Fans will wait until they find out whether Gonzalez passed his surprise out-of-season drug test (both blood and urine samples) taken two weeks ago after Gonzalez’s name appeared in a Miami New Times story about a South Florida clinic that had links to players suspended for PED use. MLB used the “probable cause” clause in the basic agreement to get Gonzalez to test.
And fans, especially those of the Nats, will wait to see what MLB’s investigation of Biogenesis and its chief, Anthony Bosch, produces. Will any 50-game suspensions result from the probe? Will Gonzalez, who has forcefully denied ever taking PEDs or even knowing Bosch, come out unscathed?
If he does, the final proof of his innocence, at least to the most skeptical, will be in his pitching. If the 27-year-old has the same dominant southpaw stuff when he’s under a microscope as he has throughout his career, then he’ll have more than a refurbished reputation. He’ll be a star who was “stunned and shocked” to see his name in the mud primarily because his dad bought legal anti-aging drugs from Bosch.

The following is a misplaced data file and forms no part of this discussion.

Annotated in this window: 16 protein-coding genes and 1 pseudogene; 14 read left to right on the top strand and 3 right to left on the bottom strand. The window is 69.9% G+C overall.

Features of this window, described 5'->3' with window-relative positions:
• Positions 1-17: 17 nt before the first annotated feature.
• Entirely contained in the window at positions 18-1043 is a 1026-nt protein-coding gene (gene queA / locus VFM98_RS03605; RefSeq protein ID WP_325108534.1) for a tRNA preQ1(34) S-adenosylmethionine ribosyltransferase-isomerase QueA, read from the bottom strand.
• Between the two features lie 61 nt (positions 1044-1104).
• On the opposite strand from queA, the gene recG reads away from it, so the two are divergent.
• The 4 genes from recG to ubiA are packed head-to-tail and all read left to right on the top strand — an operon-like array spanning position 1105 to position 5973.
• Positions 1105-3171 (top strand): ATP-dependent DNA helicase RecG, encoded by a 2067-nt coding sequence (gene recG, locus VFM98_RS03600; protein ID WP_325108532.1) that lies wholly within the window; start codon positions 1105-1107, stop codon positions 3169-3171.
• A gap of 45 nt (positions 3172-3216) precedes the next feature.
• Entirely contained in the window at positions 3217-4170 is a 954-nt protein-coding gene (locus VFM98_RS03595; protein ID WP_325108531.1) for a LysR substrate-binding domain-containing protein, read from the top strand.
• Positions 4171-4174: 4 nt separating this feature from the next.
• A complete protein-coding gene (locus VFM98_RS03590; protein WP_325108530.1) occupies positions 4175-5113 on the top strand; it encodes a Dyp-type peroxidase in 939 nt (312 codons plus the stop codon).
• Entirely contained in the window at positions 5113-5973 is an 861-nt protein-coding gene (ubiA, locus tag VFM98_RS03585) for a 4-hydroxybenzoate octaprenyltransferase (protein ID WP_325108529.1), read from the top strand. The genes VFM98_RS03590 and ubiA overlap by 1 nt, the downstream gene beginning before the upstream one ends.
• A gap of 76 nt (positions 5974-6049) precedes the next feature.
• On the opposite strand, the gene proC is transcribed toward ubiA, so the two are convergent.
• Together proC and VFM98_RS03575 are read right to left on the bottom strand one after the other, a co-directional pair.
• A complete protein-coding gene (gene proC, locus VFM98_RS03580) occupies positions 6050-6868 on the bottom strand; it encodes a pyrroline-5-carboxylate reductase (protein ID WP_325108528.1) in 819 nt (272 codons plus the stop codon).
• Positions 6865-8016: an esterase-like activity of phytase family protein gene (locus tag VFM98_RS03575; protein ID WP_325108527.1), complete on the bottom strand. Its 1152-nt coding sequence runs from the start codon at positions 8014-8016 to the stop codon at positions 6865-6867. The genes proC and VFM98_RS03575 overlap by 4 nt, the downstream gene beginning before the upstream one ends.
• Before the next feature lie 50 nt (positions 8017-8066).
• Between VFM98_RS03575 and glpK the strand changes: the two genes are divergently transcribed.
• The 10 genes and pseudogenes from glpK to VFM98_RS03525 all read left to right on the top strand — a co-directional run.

When Gonzalez did his first throwing Thursday, he pitched alongside Stephen Strasburg, the toughest possible comparison.
“Gio looked better than anybody,” Johnson said. “I may have to sit on him to hold him back.”
Despite all these provisos, the public may be behind the curve in evaluating Gonzalez. It might be the Nats themselves who suspect they have the inside track on the correct story. On Jan. 31, when the story broke, they were shocked and concerned. Now, they suspect the worst may have passed.
The reason they seem so unfazed by the flap, the reason Gonzalez is as cheerful and available in the clubhouse as always, is because the team is convinced that he’s clean. According to a franchise source, a knowledgeable MLB insider indicated several days ago that the Nats “shouldn’t worry about it.” By the time players came to camp, the atmosphere was calm.
We’ll see about that. But we should note one significant data point: Eleven days after the New Times story and nine days after Gonzalez’s drug test, MLB announced that Gonzalez would be a starter for the U.S. in the World Baseball Classic this month,
Would baseball, and WBC Manager Joe Torre, put Gonzalez on such a prominent international stage — after his name was linked to PEDs and after he’d been tested — if they thought there was a significant chance he would be disciplined while the showcase event was watched around the world?